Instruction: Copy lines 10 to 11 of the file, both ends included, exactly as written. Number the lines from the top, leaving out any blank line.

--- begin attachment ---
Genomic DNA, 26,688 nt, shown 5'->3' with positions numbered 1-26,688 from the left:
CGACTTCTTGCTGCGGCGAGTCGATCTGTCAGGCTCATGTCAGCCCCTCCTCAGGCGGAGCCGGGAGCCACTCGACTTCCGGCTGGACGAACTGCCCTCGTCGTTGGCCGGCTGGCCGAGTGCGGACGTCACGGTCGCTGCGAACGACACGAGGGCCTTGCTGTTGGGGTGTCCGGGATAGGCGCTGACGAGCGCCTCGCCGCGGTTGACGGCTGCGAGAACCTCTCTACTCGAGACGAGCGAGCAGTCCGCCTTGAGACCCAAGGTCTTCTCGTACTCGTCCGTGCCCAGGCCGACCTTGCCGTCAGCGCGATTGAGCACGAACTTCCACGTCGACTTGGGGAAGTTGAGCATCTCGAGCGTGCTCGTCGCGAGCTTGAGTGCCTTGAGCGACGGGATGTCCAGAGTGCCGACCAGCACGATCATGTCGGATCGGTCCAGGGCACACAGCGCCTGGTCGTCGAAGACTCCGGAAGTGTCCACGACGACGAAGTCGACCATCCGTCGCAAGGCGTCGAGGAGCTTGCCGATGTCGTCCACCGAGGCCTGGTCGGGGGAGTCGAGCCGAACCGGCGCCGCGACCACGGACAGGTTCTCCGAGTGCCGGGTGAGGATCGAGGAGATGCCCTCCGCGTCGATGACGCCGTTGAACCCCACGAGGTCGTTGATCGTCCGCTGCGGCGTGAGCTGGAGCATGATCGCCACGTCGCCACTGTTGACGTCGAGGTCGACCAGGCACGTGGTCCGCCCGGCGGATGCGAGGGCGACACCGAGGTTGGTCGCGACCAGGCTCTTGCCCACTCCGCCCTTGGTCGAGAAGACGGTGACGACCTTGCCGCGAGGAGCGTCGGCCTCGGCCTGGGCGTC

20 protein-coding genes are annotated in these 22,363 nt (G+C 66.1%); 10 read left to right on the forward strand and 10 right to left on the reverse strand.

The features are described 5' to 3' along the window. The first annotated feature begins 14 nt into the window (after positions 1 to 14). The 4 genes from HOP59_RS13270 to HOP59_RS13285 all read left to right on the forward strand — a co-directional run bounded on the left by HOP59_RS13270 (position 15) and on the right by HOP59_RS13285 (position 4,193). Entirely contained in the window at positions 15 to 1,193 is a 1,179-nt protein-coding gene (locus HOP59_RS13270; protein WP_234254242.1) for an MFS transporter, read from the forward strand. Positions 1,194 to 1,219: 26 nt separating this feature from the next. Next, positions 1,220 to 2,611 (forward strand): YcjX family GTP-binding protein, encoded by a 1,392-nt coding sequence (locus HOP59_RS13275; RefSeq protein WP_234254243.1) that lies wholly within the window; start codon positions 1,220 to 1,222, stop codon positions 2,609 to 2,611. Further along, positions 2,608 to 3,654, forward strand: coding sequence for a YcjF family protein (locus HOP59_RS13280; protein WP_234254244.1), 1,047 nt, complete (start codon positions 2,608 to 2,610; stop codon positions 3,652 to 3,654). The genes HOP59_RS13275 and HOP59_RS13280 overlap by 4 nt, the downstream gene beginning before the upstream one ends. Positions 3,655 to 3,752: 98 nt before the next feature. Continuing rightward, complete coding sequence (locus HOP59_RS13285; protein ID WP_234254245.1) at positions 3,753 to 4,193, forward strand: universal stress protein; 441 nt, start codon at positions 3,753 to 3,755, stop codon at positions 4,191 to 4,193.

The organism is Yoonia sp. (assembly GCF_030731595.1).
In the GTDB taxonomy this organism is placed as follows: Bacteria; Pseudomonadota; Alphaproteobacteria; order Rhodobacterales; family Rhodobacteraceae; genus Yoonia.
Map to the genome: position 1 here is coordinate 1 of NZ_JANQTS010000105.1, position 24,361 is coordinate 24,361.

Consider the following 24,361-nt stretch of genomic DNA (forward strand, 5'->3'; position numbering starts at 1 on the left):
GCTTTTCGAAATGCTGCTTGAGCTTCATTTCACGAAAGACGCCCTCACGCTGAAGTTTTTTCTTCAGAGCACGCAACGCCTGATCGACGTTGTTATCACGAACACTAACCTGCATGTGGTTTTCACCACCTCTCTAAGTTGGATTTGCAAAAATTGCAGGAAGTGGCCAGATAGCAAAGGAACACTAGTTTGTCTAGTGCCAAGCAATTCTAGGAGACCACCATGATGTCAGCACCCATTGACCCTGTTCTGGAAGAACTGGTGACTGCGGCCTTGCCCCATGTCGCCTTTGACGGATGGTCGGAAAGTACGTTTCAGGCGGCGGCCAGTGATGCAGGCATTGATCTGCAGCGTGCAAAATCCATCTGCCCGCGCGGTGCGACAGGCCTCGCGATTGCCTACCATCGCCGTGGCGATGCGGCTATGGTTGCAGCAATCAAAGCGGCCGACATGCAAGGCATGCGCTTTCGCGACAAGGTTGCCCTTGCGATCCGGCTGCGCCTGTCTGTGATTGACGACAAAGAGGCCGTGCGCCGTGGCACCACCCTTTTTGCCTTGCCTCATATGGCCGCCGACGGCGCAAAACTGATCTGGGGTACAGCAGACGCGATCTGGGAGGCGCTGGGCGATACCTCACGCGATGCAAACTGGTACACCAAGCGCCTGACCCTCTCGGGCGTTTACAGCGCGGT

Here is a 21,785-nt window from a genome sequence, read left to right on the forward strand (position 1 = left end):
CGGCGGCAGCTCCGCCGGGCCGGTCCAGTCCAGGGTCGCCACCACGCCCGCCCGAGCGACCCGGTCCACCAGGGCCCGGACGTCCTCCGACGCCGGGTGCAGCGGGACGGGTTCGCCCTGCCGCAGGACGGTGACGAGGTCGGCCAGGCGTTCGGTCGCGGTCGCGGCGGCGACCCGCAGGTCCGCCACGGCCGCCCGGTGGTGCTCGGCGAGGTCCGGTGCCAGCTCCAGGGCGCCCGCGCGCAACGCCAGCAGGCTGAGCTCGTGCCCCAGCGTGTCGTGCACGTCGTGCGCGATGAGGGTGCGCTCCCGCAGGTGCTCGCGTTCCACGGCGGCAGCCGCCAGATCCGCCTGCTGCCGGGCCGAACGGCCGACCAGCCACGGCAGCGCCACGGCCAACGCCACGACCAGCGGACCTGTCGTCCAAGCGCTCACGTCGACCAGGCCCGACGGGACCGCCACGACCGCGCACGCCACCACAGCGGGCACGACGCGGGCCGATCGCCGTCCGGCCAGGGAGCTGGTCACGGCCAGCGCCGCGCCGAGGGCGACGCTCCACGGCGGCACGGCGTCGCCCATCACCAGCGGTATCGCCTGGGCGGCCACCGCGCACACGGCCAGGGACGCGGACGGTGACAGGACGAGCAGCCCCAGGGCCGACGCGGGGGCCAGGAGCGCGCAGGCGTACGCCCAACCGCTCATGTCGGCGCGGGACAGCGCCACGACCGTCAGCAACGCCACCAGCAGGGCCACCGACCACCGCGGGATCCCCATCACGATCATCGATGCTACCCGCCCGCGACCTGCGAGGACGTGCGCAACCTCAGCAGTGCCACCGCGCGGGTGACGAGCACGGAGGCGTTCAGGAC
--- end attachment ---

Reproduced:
Here is a 21,785-nt window from a genome sequence, read left to right on the forward strand (position 1 = left end):
CGGCGGCAGCTCCGCCGGGCCGGTCCAGTCCAGGGTCGCCACCACGCCCGCCCGAGCGACCCGGTCCACCAGGGCCCGGACGTCCTCCGACGCCGGGTGCAGCGGGACGGGTTCGCCCTGCCGCAGGACGGTGACGAGGTCGGCCAGGCGTTCGGTCGCGGTCGCGGCGGCGACCCGCAGGTCCGCCACGGCCGCCCGGTGGTGCTCGGCGAGGTCCGGTGCCAGCTCCAGGGCGCCCGCGCGCAACGCCAGCAGGCTGAGCTCGTGCCCCAGCGTGTCGTGCACGTCGTGCGCGATGAGGGTGCGCTCCCGCAGGTGCTCGCGTTCCACGGCGGCAGCCGCCAGATCCGCCTGCTGCCGGGCCGAACGGCCGACCAGCCACGGCAGCGCCACGGCCAACGCCACGACCAGCGGACCTGTCGTCCAAGCGCTCACGTCGACCAGGCCCGACGGGACCGCCACGACCGCGCACGCCACCACAGCGGGCACGACGCGGGCCGATCGCCGTCCGGCCAGGGAGCTGGTCACGGCCAGCGCCGCGCCGAGGGCGACGCTCCACGGCGGCACGGCGTCGCCCATCACCAGCGGTATCGCCTGGGCGGCCACCGCGCACACGGCCAGGGACGCGGACGGTGACAGGACGAGCAGCCCCAGGGCCGACGCGGGGGCCAGGAGCGCGCAGGCGTACGCCCAACCGCTCATGTCGGCGCGGGACAGCGCCACGACCGTCAGCAACGCCACCAGCAGGGCCACCGACCACCGCGGGATCCCCATCACGATCATCGATGCTACCCGCCCGCGACCTGCGAGGACGTGCGCAACCTCAGCAGTGCCACCGCGCGGGTGACGAGCACGGAGGCGTTCAGGAC